Wednesday, 7 March 2012

In the best Blue Peter tradition...

Hello there - thank you for stopping by! It's been a busy start to the month here with lots going on, but today I want to share with you one of the projects I was working on at the weekend.
As some of you know our first grandchild is due in May, which had seemed a long time away until the other day when I actually counted the weeks. Ten weeks 'til our daughter-in-law's due date. 10 weeks?? Oh help! There are a number of things I had planned to make before the baby's arrival & so far I have only started on one of them!
Back in January I had started making squares for a baby blanket. I had looked at a number of different blanket patterns but in the end decided to design my own using 4" squares. After making a few squares & looking at some more patterns I realised my first problem - 4" squares are fine for patchwork but an awful lot of the crochet patterns seem to use 6" squares, using 4" ones I would need 80 of them. Oh well there was plenty of time till May... Every so often I would do another couple & slowly the pile grew.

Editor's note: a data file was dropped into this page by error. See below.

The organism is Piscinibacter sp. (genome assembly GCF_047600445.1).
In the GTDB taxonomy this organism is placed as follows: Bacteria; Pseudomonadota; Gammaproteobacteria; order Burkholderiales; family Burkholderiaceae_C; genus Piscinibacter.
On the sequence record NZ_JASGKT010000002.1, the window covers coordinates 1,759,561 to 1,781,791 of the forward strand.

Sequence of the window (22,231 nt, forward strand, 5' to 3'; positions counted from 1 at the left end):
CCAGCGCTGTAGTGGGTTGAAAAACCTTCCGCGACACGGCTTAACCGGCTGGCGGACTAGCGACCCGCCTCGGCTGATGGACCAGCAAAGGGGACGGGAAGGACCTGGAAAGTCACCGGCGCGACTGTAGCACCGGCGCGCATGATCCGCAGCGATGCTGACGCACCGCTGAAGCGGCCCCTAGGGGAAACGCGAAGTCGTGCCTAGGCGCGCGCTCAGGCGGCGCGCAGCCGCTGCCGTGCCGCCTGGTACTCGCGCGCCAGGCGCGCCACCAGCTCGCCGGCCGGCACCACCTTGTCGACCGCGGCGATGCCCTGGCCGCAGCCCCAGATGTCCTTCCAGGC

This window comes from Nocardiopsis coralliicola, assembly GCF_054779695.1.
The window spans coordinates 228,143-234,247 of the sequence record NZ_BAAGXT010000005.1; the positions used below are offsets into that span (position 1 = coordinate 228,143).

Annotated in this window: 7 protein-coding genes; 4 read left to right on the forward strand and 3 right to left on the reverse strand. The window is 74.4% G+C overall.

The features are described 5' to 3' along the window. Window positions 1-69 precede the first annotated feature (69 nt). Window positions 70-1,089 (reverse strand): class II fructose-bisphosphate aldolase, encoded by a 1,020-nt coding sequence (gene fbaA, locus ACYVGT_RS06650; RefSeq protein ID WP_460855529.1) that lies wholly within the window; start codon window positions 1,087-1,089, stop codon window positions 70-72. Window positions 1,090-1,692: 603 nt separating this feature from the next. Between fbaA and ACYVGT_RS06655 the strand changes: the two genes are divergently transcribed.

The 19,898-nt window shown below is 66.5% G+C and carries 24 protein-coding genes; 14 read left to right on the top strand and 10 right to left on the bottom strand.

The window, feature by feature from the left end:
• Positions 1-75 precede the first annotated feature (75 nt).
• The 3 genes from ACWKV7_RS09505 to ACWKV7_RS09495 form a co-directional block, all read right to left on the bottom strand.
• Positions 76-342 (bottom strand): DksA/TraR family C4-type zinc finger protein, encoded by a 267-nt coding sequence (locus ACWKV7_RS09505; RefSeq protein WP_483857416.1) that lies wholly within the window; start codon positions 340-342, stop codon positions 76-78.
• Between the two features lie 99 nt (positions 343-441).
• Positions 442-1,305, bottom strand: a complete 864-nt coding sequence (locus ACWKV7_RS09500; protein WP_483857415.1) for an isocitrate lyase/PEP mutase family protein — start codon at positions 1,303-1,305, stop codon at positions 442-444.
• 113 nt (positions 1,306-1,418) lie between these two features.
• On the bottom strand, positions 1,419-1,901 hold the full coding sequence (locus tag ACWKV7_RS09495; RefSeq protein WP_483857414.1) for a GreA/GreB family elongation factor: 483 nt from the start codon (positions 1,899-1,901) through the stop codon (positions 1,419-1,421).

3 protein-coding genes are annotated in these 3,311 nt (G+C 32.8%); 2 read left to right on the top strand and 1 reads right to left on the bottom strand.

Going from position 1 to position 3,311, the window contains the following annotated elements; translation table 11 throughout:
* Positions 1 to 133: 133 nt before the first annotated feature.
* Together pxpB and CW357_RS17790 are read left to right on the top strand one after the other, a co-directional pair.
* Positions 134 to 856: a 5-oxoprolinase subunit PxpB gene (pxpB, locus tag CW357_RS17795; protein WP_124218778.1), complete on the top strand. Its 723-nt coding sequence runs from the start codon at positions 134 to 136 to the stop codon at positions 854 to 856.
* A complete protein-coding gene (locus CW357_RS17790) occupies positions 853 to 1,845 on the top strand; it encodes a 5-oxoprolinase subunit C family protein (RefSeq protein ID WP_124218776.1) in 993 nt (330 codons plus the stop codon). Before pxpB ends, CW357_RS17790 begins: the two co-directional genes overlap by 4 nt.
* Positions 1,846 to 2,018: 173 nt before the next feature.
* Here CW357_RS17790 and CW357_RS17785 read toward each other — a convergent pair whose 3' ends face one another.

Well last week I realised I had better get a move on, so by Sunday I ended up with 52 of them done. I decided to have a play with the overall layout & have a "proper think" about how I might join them up. Except that before joining them there is apparently another step the patterns all refer to - blocking. This is the technique used to get all the pieces the correct size by wetting them or steaming them, pinning them to the size & shape you need, & letting them dry.  It doesn't sound too complicated once you have worked out which method to use. Uh oh problem number 2, the necessary information for deciding this should be on the yarn label apparently & a lot of the yarn in this project has come to me without labels. So it was back to the internet & more reading online to help me pick a method, now the only other thing I would need would be a blocking board to pin the squares on to. There are various instructions for making these online using plywood & quilters batting & other items I don't have so I "had a think". This is one of the things I really enjoy about crochet, you can have some quite productive "thinks" while your fingers are busy working away, especially when working up a simple 4" square! By Sunday afternoon it was time to put some ideas into action so I went up to the loft to root out my chosen materials.